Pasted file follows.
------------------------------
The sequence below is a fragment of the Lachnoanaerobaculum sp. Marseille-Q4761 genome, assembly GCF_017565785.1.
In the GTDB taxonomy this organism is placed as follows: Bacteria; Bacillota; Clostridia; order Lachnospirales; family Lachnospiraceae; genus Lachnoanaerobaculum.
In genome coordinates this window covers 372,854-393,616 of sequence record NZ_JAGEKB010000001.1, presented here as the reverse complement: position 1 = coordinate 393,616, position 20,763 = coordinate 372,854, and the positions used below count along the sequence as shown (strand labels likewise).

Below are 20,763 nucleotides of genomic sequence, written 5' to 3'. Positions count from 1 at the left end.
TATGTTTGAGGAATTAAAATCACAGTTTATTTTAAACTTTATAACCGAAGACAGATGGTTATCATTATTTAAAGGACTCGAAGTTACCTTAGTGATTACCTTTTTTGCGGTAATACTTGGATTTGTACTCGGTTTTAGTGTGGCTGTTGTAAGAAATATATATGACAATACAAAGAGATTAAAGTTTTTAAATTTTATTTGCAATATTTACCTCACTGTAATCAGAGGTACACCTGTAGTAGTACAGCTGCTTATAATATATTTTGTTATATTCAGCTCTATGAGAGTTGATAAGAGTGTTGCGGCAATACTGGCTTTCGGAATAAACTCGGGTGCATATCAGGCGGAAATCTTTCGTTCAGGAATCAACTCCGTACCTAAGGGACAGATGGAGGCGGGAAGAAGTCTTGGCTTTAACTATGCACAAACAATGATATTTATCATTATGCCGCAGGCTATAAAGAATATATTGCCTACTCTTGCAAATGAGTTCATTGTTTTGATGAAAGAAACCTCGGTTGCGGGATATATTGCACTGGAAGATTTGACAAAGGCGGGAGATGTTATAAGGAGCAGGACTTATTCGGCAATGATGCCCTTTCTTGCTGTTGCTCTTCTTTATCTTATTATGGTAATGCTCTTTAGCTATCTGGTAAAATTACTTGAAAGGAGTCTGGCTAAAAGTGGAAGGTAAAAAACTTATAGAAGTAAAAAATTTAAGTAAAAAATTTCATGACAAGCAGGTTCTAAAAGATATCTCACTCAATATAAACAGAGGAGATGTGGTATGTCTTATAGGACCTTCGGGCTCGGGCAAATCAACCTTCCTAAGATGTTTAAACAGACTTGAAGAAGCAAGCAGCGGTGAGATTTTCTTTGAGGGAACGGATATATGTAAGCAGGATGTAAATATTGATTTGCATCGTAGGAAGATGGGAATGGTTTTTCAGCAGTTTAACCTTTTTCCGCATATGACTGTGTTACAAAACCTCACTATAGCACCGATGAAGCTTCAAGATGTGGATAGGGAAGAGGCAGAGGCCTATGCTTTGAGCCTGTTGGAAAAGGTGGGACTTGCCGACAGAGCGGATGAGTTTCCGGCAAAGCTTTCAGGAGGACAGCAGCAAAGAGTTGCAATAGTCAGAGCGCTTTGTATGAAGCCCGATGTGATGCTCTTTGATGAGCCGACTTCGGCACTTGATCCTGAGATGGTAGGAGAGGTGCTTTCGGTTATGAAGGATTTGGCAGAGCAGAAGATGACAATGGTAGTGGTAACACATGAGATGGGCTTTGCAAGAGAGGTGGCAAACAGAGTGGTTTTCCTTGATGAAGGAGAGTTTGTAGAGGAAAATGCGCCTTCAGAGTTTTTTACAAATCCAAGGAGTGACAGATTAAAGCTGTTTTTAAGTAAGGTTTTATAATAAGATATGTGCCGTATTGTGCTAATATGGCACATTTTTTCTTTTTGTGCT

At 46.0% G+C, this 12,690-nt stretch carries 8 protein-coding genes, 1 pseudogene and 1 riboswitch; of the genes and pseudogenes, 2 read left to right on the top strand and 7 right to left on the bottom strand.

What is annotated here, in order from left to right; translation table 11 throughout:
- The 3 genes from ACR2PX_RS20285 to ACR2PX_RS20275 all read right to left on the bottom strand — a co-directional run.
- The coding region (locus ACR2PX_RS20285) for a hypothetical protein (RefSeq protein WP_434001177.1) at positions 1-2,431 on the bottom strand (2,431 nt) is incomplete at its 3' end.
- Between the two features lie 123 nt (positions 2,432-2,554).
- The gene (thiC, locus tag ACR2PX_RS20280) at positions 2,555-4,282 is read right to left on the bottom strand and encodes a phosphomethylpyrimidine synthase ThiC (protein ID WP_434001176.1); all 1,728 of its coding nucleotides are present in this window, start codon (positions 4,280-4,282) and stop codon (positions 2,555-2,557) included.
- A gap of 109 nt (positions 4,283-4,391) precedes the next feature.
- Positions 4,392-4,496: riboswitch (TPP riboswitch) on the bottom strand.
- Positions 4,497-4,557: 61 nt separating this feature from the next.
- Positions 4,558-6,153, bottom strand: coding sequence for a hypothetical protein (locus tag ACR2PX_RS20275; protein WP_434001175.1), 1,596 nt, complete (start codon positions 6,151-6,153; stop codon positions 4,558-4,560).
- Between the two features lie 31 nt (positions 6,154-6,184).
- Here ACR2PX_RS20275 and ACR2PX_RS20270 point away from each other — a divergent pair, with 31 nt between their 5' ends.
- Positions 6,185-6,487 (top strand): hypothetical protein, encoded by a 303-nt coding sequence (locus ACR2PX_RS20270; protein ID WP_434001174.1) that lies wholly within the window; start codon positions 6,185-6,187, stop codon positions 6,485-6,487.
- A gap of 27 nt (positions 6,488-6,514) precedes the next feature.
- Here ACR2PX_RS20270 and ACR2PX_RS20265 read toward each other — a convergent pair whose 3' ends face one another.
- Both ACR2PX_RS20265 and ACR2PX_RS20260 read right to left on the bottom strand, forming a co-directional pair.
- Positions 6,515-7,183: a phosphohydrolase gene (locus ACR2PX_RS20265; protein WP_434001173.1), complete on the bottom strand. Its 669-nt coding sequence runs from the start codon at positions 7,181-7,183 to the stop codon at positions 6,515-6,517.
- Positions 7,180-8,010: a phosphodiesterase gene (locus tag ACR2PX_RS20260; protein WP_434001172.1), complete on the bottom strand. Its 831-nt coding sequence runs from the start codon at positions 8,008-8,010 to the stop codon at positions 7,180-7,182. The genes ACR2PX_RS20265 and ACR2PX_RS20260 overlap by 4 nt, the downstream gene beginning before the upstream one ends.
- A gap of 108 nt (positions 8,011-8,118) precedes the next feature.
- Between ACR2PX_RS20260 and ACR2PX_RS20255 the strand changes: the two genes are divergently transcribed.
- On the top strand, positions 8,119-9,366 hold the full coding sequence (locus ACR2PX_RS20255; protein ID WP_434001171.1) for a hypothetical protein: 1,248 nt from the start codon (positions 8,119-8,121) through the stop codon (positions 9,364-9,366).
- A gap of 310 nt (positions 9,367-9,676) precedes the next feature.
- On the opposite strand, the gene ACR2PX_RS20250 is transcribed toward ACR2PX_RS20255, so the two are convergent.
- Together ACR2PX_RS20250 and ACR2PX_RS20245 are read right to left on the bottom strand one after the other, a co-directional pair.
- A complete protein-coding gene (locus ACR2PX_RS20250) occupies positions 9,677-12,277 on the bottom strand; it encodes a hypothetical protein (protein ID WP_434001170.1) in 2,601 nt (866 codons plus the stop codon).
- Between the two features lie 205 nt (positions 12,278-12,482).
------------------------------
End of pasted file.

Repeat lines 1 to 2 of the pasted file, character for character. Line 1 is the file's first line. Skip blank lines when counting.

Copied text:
The sequence below is a fragment of the Lachnoanaerobaculum sp. Marseille-Q4761 genome, assembly GCF_017565785.1.
In the GTDB taxonomy this organism is placed as follows: Bacteria; Bacillota; Clostridia; order Lachnospirales; family Lachnospiraceae; genus Lachnoanaerobaculum.